of the Atlantean as a Young Man...
writers: Bill Jemas and Andi Watson
artists: Salvador Larroca and Danny Miki
staring balefully from the cover of Namor may bear
a passing resemblance to the Savage Sub-Mariner, but nowhere
within its pages will you find that guy. Unlike some of the
other projects under the Tsunami rubric, this book isn't adding
a manga feel to existing Marvel Universe properties. If anything,
Namor strips the Marvel Universe away to leave a decent
that fit with a manga mandate? I really don't know and couldn't
care less. Because Namor just has a good story to tell.
Wonder of wonders, if you didn't know better, you'd have no
idea this is a superhero book.
Namor always has been a little to the left of the capes and
conceived by Bill Everett, the Sub-Mariner was no do-gooder.
Despite his half-human heritage, he was determined to wreak
havoc on the surface world for perceived crimes against his
people. Even in 1940, the company that would become Marvel
was doing things a little bit different.
hatred toward air-breathers shifted focus with the advent
of World War II. Teaming with erstwhile enemy The Human Torch
and Captain America to fight Nazis (first as the All-Winners
Squad, then retroactively as The Invaders), Namor evolved
into a more standard comic book character.
Stan Lee and Jack Kirby revived Namor in the pages of Fantastic
Four, it was strictly as a villain again, albeit with
the mighty Marvel touch. One could almost commiserate with
him as he searched in vain for a sign that his people might
still be alive rather than destroyed by atomic testing. Almost,
anyway, until he blew on a giant conch and unleashed a giant
whale beast on Manhattan.
then, he's reformed almost as many times as Metamorpho, been
declared bipolar by John Byrne, then called Marvel's First
Mutant, and been a member of both The Defenders and The Avengers.
Despite some back-up Tales of Atlantis in the sixties,
though, nobody has really thought to explore the "hero" as
a young man.
now. And I have to eat some crow, because it not only seems
to be the brainchild of Bill Jemas, but it's a good read.
has "story" credit, while the script appears to be written
by Andi Watson. How the idea-making actually divides up, well,
that's a matter for press releases and fans to argue for years
start in the early 1920's, on a beach under a Maxfield Parrish-soaked
sky. (Special kudos to J.D. Smith's incredible coloring -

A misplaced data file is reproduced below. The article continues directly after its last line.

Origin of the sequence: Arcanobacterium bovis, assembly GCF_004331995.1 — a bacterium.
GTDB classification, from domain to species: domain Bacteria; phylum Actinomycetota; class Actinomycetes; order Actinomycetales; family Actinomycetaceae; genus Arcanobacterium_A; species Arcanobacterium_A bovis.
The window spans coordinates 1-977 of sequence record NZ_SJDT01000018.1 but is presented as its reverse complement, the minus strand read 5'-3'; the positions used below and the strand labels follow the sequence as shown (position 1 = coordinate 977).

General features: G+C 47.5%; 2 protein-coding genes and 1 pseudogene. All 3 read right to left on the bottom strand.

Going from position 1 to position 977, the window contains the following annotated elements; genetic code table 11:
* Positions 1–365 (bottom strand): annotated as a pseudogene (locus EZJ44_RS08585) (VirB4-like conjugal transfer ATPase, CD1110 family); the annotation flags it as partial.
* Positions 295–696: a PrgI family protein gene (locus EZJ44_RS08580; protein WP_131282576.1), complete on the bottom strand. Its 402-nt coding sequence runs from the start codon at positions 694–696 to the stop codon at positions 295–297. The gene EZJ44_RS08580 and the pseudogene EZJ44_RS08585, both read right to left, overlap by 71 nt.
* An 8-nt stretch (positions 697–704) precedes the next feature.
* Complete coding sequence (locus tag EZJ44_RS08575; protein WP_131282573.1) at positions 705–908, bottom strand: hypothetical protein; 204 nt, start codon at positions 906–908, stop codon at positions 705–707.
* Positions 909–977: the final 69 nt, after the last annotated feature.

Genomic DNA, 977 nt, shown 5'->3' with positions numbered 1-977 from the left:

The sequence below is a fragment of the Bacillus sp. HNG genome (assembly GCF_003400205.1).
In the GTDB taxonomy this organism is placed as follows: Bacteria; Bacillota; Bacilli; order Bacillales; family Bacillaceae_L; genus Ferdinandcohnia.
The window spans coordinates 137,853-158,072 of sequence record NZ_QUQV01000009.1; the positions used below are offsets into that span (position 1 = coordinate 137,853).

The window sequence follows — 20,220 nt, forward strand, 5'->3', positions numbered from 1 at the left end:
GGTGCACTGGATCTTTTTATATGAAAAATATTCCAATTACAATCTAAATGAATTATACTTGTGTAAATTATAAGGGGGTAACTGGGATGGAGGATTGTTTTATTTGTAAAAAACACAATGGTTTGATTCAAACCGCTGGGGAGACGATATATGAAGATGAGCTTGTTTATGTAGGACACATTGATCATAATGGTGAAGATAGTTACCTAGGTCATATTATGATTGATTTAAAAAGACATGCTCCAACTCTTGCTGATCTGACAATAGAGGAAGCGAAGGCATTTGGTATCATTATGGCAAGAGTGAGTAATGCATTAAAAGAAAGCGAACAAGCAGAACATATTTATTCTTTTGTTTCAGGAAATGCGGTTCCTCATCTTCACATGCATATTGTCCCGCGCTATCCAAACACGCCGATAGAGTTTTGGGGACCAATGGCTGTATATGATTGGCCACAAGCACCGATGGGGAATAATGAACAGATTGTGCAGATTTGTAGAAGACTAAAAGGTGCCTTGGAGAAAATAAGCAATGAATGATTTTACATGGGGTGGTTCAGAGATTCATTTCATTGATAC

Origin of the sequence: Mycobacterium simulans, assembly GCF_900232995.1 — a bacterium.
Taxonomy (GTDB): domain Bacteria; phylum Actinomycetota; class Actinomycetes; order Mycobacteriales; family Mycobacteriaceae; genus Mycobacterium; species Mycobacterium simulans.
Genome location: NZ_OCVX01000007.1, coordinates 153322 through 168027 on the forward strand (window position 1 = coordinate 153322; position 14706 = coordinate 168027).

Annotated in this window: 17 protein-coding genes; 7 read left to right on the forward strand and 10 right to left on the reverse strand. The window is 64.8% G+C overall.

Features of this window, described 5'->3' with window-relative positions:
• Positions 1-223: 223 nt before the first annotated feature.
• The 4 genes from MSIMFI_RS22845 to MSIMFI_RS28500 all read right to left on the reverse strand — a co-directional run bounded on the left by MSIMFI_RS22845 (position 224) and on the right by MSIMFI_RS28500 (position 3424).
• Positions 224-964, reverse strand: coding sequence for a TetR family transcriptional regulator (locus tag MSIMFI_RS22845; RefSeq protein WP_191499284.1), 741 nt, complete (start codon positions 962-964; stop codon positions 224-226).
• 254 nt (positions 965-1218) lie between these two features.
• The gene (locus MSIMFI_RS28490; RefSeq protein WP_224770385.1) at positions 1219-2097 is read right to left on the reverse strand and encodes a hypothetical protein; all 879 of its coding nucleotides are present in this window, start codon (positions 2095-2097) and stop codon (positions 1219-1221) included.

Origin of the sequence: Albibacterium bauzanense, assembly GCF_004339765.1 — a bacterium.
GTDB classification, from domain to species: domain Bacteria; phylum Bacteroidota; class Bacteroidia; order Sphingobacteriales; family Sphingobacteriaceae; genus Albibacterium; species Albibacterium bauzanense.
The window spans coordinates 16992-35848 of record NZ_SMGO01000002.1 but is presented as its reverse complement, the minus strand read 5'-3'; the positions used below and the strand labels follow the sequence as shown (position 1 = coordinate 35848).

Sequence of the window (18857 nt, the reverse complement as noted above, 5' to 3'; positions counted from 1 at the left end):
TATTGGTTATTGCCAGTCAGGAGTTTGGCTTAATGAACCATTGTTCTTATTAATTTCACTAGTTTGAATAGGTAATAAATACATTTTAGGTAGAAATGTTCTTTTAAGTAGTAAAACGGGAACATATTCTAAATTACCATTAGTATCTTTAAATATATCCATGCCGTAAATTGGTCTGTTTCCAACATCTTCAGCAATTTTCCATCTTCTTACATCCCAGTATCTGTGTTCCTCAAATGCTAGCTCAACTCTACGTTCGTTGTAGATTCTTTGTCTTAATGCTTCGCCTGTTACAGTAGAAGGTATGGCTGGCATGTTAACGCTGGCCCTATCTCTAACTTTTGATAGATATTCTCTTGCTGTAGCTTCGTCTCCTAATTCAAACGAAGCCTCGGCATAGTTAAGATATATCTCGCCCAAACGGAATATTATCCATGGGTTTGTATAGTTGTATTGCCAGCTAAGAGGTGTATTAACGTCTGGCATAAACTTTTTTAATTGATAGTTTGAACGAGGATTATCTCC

this is a book that proves how crucial color can be.) For
a few pages, we get a very humanizing look at young Namor
making friends with a human girl named Sandra.
out very realistically, considering that one of these kids
is from under the sea. The twosome play tag, and teasingly
argue over what a sandcastle should look like. Only when adults
barge in does the fun end. (Always the way…)
the beachgoers' backs are turned, Namor slips into the sea,
and the rest of the book is devoted to exploring his culture.
Though it flashes forward "years later," the book never returns
to the surface. Indeed, the surface doesn't matter, because
Jemas and Watson are busy fleshing out a very rich undersea
Making it really work, Larroca and Miki give us an Atlantis
both familiar and different. The city life has been richly detailed,
and compared with recent appearances, you can believe that the
culture has changed over the years.
the standard Marvel Universe view, this Atlantis has not yet
become a militaristic society with vague renaissance overtones.
If anything, it has a strong Persian flavor to it while maintaining
Everett created his version of Atlantis, Namor stuck out,
not just because of his pinkish skin. The Atlanteans had a
much more fishy appearance; even Kirby exaggerated their features
and made Namor himself look coldly inhuman. Larocca seems
more determined to give them all an elfin look, which makes
Captain McKenzie's attraction to the Atlantean Princess Fen
we get a whiff of McKenzie (Namor's father) here. This story
seems very removed from continuity without violating any of
it. Sure, there are dark events brewing, but they come more
out of the trials of living in the vast ocean depths than
at the low low price of twenty-five cents, Namor is
not your absolute best bargain of the week. Honestly, that's
what Free Comic Book Day
is for. But the timing is right. When you go in to pick up
some freebies, give this book a look. Spend that quarter.
spend a couple and get two, because this is a book that just
might hook kids that aren't into superheroes. Not only is
it appropriate for all ages (in the best sense), it may have
a particular appeal for girls, and neither Marvel nor DC have
many books you can say that about.
this one man, I'm going to give the second issue a shot. And
at full price to boot.